Stratus Protected Data Cloud
MSI is building a local research compute cloud environment called Stratus (https://stratus.msi.umn.edu), which is designed to store and analyze protected data, such as dbGaP. Stratus is a subscription-based infrastructure as a service that enables users to operate within their own self-service virtual machines on the spectrum between a low-level bare-metal HPC and a fully virtualized, shared-tenancy mode. Stratus is powered by the Newton version of the OpenStack cloud platform, and is backed by Ceph storage.
The initial interation of Stratus will feature functionalities not available on other MSI systems:
- The self-service portal allows users to create virtual machines and remote desktops on demand.
- Long-running jobs (i.e., > 30 days) are enabled by leveraging live-migration during maintenance windows.
- Virtual machines support Docker containers for self-service software management (e.g., to deploy local versions of Galaxy or JupyterHub).
- A secure storage platform provides the necessary isolation and protections for users to process protected data.
The Stratus compute hardware currently consists of:
- Thirty HPE Proliant XL230a compute nodes, each with two Intel E5-2680v4 (14-core) CPUs, 256 GB of RAM, and 10 GigE networking to the outside world.
- An array of eight HPE Apollo 4200 storage servers, connected to compute nodes via redundant 40 GigE switches.
- Eight additional servers tasked with monitoring storage operations and orchestrating virtual machine lifecycles.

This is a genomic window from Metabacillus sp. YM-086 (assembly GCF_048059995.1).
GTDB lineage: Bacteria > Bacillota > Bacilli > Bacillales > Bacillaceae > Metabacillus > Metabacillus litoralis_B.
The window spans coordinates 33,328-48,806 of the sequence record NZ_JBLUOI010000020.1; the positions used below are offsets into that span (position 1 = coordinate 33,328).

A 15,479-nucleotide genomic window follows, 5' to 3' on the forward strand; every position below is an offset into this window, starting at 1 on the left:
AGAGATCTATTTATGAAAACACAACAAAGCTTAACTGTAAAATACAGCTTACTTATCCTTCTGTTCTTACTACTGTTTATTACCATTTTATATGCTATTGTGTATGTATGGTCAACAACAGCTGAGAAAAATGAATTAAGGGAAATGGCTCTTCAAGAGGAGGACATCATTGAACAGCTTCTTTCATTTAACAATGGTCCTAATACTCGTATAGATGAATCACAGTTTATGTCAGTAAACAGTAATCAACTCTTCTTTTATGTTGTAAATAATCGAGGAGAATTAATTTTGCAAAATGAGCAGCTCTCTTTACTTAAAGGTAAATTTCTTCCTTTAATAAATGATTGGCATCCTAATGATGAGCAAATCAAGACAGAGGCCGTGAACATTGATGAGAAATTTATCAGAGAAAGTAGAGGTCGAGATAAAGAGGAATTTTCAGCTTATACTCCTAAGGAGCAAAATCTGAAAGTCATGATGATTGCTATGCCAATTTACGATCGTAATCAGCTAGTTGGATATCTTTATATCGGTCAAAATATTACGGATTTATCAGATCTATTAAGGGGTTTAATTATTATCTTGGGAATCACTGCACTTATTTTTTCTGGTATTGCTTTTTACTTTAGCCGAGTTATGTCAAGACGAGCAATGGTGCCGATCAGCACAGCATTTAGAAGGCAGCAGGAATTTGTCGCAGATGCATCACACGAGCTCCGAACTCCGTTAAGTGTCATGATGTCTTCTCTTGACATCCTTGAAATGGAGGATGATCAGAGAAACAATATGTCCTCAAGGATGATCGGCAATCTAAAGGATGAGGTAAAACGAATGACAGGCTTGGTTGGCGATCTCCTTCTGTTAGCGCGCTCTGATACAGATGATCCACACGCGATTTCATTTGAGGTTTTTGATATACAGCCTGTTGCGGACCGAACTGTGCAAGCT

The initial storage deployment on Stratus has:
- 200 TB of Ceph block device storage for ephemeral VMs and data volumes
- 400 TB of S3-compatible Ceph object storage for short-term protected data caching
- Separate S3 object storage to store persistent protected data copies*,**
* Option available for purchase per-TB/Year
** Persistently stored data must have an original copy stored at another location
Access to Stratus is granted by subscription fee paid on a quarterly or annual basis. Prices are subject to change with the University's fiscal year, and subscriptions automatically renew.
A breakdown of the FY20 costs for Stratus services is as follows:
|Stratus base subscription (*)||Pkg||$670.57||$167.64|
|Additional Virtual CPU Cores (incl. +2GB RAM/vCPU)||vCPU||$20.55||$5.14|
|Additional Block storage||TB||$170.88||$42.72|
|Persistent Secure Object storage||TB||$79.11||$19.78|
(*) The base subscription gives users:
- 16 vCPUs and 32GB RAM for use on one or more virtual machines
- 2TB block storage for virtual machines and attached volumes
- access to a virtual machine image repository containing MSI-approved CentOS and Ubuntu images
- root access to install software on personal virtual machines
- For Controlled-access Data Users:
- Access to the S3 protected data cache for short-term storage of controlled-access data (maximum shared capacity: 400TB)
- Sane default configurations for virtual machines, network, and storage that satisfy controls required by most data use agreements
- Stratus services and subscriptions are currently restricted to University of Minnesota users.
- Stratus compute nodes have a maximum of 256GB RAM per node. Each node has 28 physical cores and 2x hyperthreading enabled. These limits dictate the resource limits for any single virtual machine.
- RAM is allocated to projects at a ratio of 2GB RAM per vCPU, and is not an oversubscribed physical resource. Increase the available RAM in a project by scaling the number of vCPUs.
- Users can control how RAM and vCPU resources are independently assigned to virtual machines, but RAM and vCPUs are only sold as a single unit. Thus, allocating more than 2GB RAM per vCPU to a single virtual machine either implies less RAM per vCPU on another machine or unused vCPUs in the project.
- vCPUs oversubscribe the physical hardware 4:1 (i.e., 2x oversubscription * 2x hyperthreads per core). Some applications benefit from hyperthreading, but many do not; more than 28 vCPUs per virtual machine is guaranteed to leverage hyperthreading.
Contact the MSI helpdesk to enroll today:
Publications about Stratus can be found below